My Dell server came equipped with eight external USB 2.0 ports (six rear, two front) and five PCIe slots, two more than the HP. The Dell lacks an internal USB port for bare-metal booting from USB, a feature found in both Fujitsu's Primergy and HP's ProLiant. The interior of the chassis is cleanly laid out with all cables routed neatly and tucked away.
Dell provides two power supply options for the T610: a 570-watt or an 870-watt unit. Either power supply can be installed as a single unit or in an optional redundant configuration. Noise levels when under load were very good -- quiet enough to be deployed in a small office. Regardless of configuration, I like that the power supplies are also tool-less and can be replaced in a matter of seconds by simply releasing the locking clip and pulling the unit out.
Power consumption for the PowerEdge T610 was best of the group. At idle (meaning booted up but not under load), the T610 drew 136.6 watts, 19.8 watts less than the HP and almost 90 watts better than the Fujitsu. At 100 percent CPU utilization, the Dell still had the edge. The T610 averaged 307 watts, 15 watts less than the HP and nearly 60 watts less than the Fujitsu.
A server is not much good if it can't store data. Dell has a variety of drive and controller combinations available. My test server came configured with four 2.50-inch 73GB 15K RPM SAS hard drives in RAID 5. Other available drive options are 2.5-inch and 3.5-inch SATA II hard drives and 2.5-inch SSD (solid-state drive). A PERC6/I controller handles drive interface duties, while an optional integrated PERC6/I RAID daughter card allows for RAID levels of 0, 1, 5, 6, and 10.
Network options are pretty cut and dried with all three servers. The T610 comes with two integrated Broadcom NetXtreme II 5709c Gigabit Ethernet ports. Both ports provide failover and load balancing capabilities. Optional Gigabit and 10 Gigabit PCIe interface cards are also available.
When it comes to managing the T610, Dell has some of the coolest tools available. The Integrated Dell Remote Access Controller 6 (iDRAC6) microprocessor handles the remote management chores. I tested iDRAC6 Express, which not only provides remote power-on and management capabilities, but also crashed system recovery, firmware and driver updates, and hardware inventory. The iDRAC6 Enterprise option adds advanced features such virtual media support. This allows admins to boot the server from a CD-ROM, ISO image, or USB memory stick located on a remote desktop.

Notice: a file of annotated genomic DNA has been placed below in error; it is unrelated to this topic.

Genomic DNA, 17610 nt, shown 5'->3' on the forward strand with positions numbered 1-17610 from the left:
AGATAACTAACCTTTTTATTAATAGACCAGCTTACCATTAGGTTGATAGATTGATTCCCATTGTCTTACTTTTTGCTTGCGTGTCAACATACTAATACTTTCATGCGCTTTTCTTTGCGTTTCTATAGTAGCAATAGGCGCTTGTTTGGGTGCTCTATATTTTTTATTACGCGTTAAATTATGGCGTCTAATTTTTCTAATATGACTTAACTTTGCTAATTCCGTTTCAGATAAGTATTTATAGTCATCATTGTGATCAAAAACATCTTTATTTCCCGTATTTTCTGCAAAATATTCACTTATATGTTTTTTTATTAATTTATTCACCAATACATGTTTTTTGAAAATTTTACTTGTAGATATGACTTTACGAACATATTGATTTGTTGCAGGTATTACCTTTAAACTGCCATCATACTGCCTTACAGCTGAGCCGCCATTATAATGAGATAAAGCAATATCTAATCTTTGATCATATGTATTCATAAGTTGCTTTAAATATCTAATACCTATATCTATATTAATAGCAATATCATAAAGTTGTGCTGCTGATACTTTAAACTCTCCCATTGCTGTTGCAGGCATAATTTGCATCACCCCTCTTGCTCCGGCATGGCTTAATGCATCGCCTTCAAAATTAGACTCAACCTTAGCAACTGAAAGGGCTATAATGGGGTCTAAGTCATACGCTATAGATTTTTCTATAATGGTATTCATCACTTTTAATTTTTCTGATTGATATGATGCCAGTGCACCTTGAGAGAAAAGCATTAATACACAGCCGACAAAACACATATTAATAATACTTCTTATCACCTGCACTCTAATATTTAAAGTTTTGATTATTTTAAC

When used in conjunction with Dell's Unified System Configurator and Lifecycle Controller, iDRAC6 lets admins remotely provision and deploy bare-metal servers without any local IT support. For example, on initial power-up, the T610 with iDRAC6 can be automatically discovered by Lifecycle Controller back at the network operations center. Then, a new operating system -- be it a predefined "golden image" or a custom configuration -- can be pushed to the server using hardware drivers already resident on the iDRAC6 controller. In short, you can do a full server installation from remote, regardless of the status of the operating system, saving time and money without the need for onsite technical support.
Bottom line: The PowerEdge T610 is a great small office server that performed at the same level as its Nehalem-based brethren. It was the quietest of the three servers even during heavy CPU usage, making it a great choice when the server will share space with office workers. It doesn't have as many available drive bays as the Fujitsu and HP servers, but it still manages the same overall maximum disk storage. Remote management is solid and power consumption was best of the group.
Next: Fujitsu Primergy TX300 S5